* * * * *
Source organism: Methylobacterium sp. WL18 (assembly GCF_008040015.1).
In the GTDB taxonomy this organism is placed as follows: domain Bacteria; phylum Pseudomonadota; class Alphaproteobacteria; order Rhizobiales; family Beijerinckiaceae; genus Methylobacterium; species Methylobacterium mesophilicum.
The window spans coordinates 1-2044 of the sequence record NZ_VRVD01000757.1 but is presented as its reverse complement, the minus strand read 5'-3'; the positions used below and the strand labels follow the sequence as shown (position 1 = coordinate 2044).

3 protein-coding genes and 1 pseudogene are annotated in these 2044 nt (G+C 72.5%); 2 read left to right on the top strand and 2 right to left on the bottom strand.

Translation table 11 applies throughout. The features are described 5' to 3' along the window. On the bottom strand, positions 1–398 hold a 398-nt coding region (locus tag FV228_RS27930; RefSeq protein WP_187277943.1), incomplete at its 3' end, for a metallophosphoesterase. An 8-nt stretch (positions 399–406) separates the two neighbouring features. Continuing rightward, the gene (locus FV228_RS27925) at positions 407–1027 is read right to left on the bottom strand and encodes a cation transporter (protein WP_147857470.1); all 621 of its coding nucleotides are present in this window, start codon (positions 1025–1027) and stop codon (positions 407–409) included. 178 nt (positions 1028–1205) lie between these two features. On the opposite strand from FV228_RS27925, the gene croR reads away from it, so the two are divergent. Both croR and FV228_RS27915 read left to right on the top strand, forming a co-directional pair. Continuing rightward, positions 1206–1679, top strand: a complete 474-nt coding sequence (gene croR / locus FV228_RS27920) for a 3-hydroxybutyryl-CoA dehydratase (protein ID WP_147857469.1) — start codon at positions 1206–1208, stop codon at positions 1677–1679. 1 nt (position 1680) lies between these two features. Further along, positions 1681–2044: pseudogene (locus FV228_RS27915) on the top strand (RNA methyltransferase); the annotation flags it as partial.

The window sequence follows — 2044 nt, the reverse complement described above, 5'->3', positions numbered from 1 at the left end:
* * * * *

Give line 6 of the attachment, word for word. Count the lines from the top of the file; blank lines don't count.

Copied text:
The window sequence follows — 2044 nt, the reverse complement described above, 5'->3', positions numbered from 1 at the left end: